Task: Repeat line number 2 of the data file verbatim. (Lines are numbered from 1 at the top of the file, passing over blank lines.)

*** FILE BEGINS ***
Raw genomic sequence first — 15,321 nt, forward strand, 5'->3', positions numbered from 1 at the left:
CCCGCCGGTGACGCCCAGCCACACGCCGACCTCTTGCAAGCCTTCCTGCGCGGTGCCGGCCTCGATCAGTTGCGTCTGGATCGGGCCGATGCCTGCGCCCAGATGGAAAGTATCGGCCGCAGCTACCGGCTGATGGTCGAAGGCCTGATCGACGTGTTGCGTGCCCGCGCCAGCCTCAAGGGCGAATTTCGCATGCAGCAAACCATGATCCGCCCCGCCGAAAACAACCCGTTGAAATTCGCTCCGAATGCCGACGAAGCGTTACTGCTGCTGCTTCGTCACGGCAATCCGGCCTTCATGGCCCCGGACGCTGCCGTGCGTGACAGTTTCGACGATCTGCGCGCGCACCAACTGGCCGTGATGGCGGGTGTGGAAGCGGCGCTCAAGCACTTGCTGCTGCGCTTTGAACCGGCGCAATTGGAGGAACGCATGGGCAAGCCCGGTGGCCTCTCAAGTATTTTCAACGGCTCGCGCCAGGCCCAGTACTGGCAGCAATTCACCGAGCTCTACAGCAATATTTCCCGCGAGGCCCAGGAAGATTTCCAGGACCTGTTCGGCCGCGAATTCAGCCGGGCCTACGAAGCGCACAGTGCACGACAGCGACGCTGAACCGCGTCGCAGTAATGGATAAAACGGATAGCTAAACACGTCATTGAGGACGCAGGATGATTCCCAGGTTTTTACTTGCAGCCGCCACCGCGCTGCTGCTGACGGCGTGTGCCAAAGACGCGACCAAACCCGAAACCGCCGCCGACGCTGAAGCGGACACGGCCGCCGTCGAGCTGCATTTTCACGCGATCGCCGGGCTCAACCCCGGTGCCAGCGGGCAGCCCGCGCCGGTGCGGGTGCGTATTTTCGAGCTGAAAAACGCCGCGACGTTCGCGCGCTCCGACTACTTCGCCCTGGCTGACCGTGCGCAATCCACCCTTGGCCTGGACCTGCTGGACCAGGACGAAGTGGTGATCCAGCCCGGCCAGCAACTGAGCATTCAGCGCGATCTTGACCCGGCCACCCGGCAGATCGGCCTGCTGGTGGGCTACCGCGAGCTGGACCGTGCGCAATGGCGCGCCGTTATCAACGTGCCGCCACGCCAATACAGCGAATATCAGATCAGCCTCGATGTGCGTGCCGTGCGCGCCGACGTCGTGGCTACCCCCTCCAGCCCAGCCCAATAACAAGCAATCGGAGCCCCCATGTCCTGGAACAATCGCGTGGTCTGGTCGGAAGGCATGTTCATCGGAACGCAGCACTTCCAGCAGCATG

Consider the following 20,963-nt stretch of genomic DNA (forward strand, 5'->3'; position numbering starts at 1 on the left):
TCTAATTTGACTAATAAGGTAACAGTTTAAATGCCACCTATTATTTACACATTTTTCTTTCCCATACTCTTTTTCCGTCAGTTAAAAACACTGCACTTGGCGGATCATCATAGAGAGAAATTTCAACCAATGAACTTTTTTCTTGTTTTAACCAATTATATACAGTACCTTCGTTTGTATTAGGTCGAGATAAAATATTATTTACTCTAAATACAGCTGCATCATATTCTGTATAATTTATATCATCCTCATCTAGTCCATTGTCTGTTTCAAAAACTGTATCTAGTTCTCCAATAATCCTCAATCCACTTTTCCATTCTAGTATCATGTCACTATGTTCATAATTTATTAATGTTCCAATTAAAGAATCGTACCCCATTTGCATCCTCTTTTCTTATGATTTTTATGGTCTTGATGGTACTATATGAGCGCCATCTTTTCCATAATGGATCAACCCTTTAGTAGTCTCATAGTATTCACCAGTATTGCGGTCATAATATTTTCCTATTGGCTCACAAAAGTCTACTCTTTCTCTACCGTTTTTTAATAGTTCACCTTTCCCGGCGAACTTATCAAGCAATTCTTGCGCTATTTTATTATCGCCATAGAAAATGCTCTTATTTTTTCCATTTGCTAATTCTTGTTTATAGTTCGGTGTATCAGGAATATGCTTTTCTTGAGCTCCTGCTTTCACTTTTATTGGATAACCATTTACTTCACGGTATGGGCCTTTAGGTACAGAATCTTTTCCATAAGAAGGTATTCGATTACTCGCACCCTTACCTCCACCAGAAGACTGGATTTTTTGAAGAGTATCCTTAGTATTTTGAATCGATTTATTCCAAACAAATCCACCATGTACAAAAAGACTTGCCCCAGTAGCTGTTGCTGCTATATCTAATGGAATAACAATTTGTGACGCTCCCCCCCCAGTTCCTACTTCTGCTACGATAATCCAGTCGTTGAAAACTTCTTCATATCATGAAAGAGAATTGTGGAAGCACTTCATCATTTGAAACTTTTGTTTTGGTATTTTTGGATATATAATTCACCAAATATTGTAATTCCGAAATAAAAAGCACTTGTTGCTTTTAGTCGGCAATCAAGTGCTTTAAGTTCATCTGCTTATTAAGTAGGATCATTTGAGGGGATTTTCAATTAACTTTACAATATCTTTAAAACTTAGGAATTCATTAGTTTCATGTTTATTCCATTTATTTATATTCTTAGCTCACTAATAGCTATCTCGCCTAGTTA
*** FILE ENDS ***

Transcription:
CCCGCCGGTGACGCCCAGCCACACGCCGACCTCTTGCAAGCCTTCCTGCGCGGTGCCGGCCTCGATCAGTTGCGTCTGGATCGGGCCGATGCCTGCGCCCAGATGGAAAGTATCGGCCGCAGCTACCGGCTGATGGTCGAAGGCCTGATCGACGTGTTGCGTGCCCGCGCCAGCCTCAAGGGCGAATTTCGCATGCAGCAAACCATGATCCGCCCCGCCGAAAACAACCCGTTGAAATTCGCTCCGAATGCCGACGAAGCGTTACTGCTGCTGCTTCGTCACGGCAATCCGGCCTTCATGGCCCCGGACGCTGCCGTGCGTGACAGTTTCGACGATCTGCGCGCGCACCAACTGGCCGTGATGGCGGGTGTGGAAGCGGCGCTCAAGCACTTGCTGCTGCGCTTTGAACCGGCGCAATTGGAGGAACGCATGGGCAAGCCCGGTGGCCTCTCAAGTATTTTCAACGGCTCGCGCCAGGCCCAGTACTGGCAGCAATTCACCGAGCTCTACAGCAATATTTCCCGCGAGGCCCAGGAAGATTTCCAGGACCTGTTCGGCCGCGAATTCAGCCGGGCCTACGAAGCGCACAGTGCACGACAGCGACGCTGAACCGCGTCGCAGTAATGGATAAAACGGATAGCTAAACACGTCATTGAGGACGCAGGATGATTCCCAGGTTTTTACTTGCAGCCGCCACCGCGCTGCTGCTGACGGCGTGTGCCAAAGACGCGACCAAACCCGAAACCGCCGCCGACGCTGAAGCGGACACGGCCGCCGTCGAGCTGCATTTTCACGCGATCGCCGGGCTCAACCCCGGTGCCAGCGGGCAGCCCGCGCCGGTGCGGGTGCGTATTTTCGAGCTGAAAAACGCCGCGACGTTCGCGCGCTCCGACTACTTCGCCCTGGCTGACCGTGCGCAATCCACCCTTGGCCTGGACCTGCTGGACCAGGACGAAGTGGTGATCCAGCCCGGCCAGCAACTGAGCATTCAGCGCGATCTTGACCCGGCCACCCGGCAGATCGGCCTGCTGGTGGGCTACCGCGAGCTGGACCGTGCGCAATGGCGCGCCGTTATCAACGTGCCGCCACGCCAATACAGCGAATATCAGATCAGCCTCGATGTGCGTGCCGTGCGCGCCGACGTCGTGGCTACCCCCTCCAGCCCAGCCCAATAACAAGCAATCGGAGCCCCCATGTCCTGGAACAATCGCGTGGTCTGGTCGGAAGGCATGTTCATCGGAACGCAGCACTTCCAGCAGCATG